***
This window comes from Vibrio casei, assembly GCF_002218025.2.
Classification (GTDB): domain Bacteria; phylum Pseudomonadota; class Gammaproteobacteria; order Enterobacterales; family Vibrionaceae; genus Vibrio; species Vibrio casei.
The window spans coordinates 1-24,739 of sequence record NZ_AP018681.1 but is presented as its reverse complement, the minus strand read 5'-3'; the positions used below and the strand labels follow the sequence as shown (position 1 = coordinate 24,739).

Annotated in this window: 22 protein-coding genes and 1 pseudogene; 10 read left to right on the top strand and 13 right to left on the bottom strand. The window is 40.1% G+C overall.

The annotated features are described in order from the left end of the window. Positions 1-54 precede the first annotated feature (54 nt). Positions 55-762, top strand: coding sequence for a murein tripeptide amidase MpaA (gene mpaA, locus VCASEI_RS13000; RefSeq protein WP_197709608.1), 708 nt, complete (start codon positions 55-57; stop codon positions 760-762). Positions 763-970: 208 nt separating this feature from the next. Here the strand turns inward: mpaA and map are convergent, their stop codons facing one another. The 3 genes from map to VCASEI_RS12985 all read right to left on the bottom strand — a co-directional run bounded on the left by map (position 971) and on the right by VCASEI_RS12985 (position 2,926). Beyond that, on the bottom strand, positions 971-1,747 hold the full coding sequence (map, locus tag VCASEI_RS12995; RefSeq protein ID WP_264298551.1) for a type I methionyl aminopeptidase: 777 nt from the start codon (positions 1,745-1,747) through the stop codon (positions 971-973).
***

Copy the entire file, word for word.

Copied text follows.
This window comes from Vibrio casei, assembly GCF_002218025.2.
Classification (GTDB): domain Bacteria; phylum Pseudomonadota; class Gammaproteobacteria; order Enterobacterales; family Vibrionaceae; genus Vibrio; species Vibrio casei.
The window spans coordinates 1-24,739 of sequence record NZ_AP018681.1 but is presented as its reverse complement, the minus strand read 5'-3'; the positions used below and the strand labels follow the sequence as shown (position 1 = coordinate 24,739).

Annotated in this window: 22 protein-coding genes and 1 pseudogene; 10 read left to right on the top strand and 13 right to left on the bottom strand. The window is 40.1% G+C overall.

The annotated features are described in order from the left end of the window. Positions 1-54 precede the first annotated feature (54 nt). Positions 55-762, top strand: coding sequence for a murein tripeptide amidase MpaA (gene mpaA, locus VCASEI_RS13000; RefSeq protein WP_197709608.1), 708 nt, complete (start codon positions 55-57; stop codon positions 760-762). Positions 763-970: 208 nt separating this feature from the next. Here the strand turns inward: mpaA and map are convergent, their stop codons facing one another. The 3 genes from map to VCASEI_RS12985 all read right to left on the bottom strand — a co-directional run bounded on the left by map (position 971) and on the right by VCASEI_RS12985 (position 2,926). Beyond that, on the bottom strand, positions 971-1,747 hold the full coding sequence (map, locus tag VCASEI_RS12995; RefSeq protein ID WP_264298551.1) for a type I methionyl aminopeptidase: 777 nt from the start codon (positions 1,745-1,747) through the stop codon (positions 971-973).